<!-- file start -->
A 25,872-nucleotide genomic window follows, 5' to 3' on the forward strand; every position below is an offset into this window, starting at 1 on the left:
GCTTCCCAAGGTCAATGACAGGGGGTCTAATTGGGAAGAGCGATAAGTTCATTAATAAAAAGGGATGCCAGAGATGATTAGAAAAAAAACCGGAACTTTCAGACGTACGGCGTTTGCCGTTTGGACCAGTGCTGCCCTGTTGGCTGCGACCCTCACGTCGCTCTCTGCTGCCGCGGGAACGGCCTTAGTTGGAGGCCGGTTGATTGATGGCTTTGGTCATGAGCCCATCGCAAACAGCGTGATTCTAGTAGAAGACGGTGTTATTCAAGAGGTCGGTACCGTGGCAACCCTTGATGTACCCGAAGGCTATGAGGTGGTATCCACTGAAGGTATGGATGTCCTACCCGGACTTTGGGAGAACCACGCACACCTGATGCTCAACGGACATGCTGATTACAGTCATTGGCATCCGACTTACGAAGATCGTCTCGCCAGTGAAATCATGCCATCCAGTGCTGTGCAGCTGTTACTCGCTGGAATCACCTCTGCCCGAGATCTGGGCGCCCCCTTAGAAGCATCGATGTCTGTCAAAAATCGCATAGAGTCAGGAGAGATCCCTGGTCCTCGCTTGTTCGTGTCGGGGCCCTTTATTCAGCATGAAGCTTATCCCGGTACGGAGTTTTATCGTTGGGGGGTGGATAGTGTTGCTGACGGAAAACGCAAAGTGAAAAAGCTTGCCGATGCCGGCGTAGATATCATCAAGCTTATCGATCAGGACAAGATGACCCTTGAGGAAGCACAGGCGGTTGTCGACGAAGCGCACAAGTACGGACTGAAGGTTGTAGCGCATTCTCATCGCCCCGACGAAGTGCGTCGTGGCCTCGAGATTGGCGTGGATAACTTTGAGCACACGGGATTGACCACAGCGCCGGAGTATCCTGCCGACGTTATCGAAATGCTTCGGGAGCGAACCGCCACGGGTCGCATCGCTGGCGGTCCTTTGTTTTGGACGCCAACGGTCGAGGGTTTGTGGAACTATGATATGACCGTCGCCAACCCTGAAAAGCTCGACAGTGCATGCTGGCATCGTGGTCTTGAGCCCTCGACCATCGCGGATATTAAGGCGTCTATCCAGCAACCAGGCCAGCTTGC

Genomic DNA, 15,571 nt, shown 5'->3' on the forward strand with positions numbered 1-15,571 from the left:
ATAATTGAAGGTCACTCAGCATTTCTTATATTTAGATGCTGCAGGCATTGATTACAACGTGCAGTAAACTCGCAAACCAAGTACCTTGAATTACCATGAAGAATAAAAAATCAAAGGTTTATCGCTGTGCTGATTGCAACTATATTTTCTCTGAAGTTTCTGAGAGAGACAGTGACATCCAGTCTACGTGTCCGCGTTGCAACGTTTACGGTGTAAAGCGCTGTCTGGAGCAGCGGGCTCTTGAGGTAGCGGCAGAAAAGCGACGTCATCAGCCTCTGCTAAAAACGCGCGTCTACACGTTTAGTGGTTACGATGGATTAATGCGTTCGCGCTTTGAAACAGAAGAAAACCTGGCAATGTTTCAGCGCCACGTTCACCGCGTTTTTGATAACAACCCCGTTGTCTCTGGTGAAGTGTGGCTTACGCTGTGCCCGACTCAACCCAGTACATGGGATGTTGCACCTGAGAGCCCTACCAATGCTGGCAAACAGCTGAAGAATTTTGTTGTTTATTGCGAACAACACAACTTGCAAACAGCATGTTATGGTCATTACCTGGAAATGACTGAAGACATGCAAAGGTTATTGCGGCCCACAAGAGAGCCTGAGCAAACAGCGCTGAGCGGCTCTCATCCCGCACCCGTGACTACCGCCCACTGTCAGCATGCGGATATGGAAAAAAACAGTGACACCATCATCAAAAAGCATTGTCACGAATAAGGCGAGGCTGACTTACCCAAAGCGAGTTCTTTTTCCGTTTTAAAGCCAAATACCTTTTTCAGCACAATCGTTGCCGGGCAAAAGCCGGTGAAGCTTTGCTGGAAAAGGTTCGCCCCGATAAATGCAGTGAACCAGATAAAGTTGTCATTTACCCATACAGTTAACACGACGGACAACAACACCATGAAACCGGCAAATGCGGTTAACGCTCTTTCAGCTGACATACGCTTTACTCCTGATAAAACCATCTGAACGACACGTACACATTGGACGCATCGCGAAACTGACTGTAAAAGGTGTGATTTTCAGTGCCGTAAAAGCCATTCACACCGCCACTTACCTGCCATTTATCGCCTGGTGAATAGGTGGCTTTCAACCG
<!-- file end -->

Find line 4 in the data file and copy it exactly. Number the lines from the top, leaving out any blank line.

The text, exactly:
ATAATTGAAGGTCACTCAGCATTTCTTATATTTAGATGCTGCAGGCATTGATTACAACGTGCAGTAAACTCGCAAACCAAGTACCTTGAATTACCATGAAGAATAAAAAATCAAAGGTTTATCGCTGTGCTGATTGCAACTATATTTTCTCTGAAGTTTCTGAGAGAGACAGTGACATCCAGTCTACGTGTCCGCGTTGCAACGTTTACGGTGTAAAGCGCTGTCTGGAGCAGCGGGCTCTTGAGGTAGCGGCAGAAAAGCGACGTCATCAGCCTCTGCTAAAAACGCGCGTCTACACGTTTAGTGGTTACGATGGATTAATGCGTTCGCGCTTTGAAACAGAAGAAAACCTGGCAATGTTTCAGCGCCACGTTCACCGCGTTTTTGATAACAACCCCGTTGTCTCTGGTGAAGTGTGGCTTACGCTGTGCCCGACTCAACCCAGTACATGGGATGTTGCACCTGAGAGCCCTACCAATGCTGGCAAACAGCTGAAGAATTTTGTTGTTTATTGCGAACAACACAACTTGCAAACAGCATGTTATGGTCATTACCTGGAAATGACTGAAGACATGCAAAGGTTATTGCGGCCCACAAGAGAGCCTGAGCAAACAGCGCTGAGCGGCTCTCATCCCGCACCCGTGACTACCGCCCACTGTCAGCATGCGGATATGGAAAAAAACAGTGACACCATCATCAAAAAGCATTGTCACGAATAAGGCGAGGCTGACTTACCCAAAGCGAGTTCTTTTTCCGTTTTAAAGCCAAATACCTTTTTCAGCACAATCGTTGCCGGGCAAAAGCCGGTGAAGCTTTGCTGGAAAAGGTTCGCCCCGATAAATGCAGTGAACCAGATAAAGTTGTCATTTACCCATACAGTTAACACGACGGACAACAACACCATGAAACCGGCAAATGCGGTTAACGCTCTTTCAGCTGACATACGCTTTACTCCTGATAAAACCATCTGAACGACACGTACACATTGGACGCATCGCGAAACTGACTGTAAAAGGTGTGATTTTCAGTGCCGTAAAAGCCATTCACACCGCCACTTACCTGCCATTTATCGCCTGGTGAATAGGTGGCTTTCAACCG